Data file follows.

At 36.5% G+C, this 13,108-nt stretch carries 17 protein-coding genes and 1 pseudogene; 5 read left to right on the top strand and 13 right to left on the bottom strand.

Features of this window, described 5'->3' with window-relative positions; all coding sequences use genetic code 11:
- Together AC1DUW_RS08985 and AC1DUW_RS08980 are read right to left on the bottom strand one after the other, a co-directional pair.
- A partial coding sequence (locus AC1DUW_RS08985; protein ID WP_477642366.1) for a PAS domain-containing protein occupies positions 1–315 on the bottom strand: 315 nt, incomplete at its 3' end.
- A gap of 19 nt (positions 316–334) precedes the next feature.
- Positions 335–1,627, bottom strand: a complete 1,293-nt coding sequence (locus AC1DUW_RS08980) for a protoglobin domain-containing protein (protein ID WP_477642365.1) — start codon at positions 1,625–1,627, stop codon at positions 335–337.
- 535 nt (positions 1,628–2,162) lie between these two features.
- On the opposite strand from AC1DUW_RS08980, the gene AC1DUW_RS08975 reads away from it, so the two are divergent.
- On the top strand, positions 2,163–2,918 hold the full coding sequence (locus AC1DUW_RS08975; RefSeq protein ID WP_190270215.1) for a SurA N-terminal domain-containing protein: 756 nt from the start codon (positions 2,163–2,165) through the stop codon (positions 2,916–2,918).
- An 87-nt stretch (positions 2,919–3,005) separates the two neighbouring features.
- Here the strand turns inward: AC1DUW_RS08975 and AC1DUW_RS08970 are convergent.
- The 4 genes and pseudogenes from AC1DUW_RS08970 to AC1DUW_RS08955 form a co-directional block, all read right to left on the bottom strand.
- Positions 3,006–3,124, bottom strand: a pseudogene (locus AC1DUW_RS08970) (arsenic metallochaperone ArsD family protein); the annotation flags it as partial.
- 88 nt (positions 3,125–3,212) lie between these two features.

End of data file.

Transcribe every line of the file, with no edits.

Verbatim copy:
At 36.5% G+C, this 13,108-nt stretch carries 17 protein-coding genes and 1 pseudogene; 5 read left to right on the top strand and 13 right to left on the bottom strand.

Features of this window, described 5'->3' with window-relative positions; all coding sequences use genetic code 11:
- Together AC1DUW_RS08985 and AC1DUW_RS08980 are read right to left on the bottom strand one after the other, a co-directional pair.
- A partial coding sequence (locus AC1DUW_RS08985; protein ID WP_477642366.1) for a PAS domain-containing protein occupies positions 1–315 on the bottom strand: 315 nt, incomplete at its 3' end.
- A gap of 19 nt (positions 316–334) precedes the next feature.
- Positions 335–1,627, bottom strand: a complete 1,293-nt coding sequence (locus AC1DUW_RS08980) for a protoglobin domain-containing protein (protein ID WP_477642365.1) — start codon at positions 1,625–1,627, stop codon at positions 335–337.
- 535 nt (positions 1,628–2,162) lie between these two features.
- On the opposite strand from AC1DUW_RS08980, the gene AC1DUW_RS08975 reads away from it, so the two are divergent.
- On the top strand, positions 2,163–2,918 hold the full coding sequence (locus AC1DUW_RS08975; RefSeq protein ID WP_190270215.1) for a SurA N-terminal domain-containing protein: 756 nt from the start codon (positions 2,163–2,165) through the stop codon (positions 2,916–2,918).
- An 87-nt stretch (positions 2,919–3,005) separates the two neighbouring features.
- Here the strand turns inward: AC1DUW_RS08975 and AC1DUW_RS08970 are convergent.
- The 4 genes and pseudogenes from AC1DUW_RS08970 to AC1DUW_RS08955 form a co-directional block, all read right to left on the bottom strand.
- Positions 3,006–3,124, bottom strand: a pseudogene (locus AC1DUW_RS08970) (arsenic metallochaperone ArsD family protein); the annotation flags it as partial.
- 88 nt (positions 3,125–3,212) lie between these two features.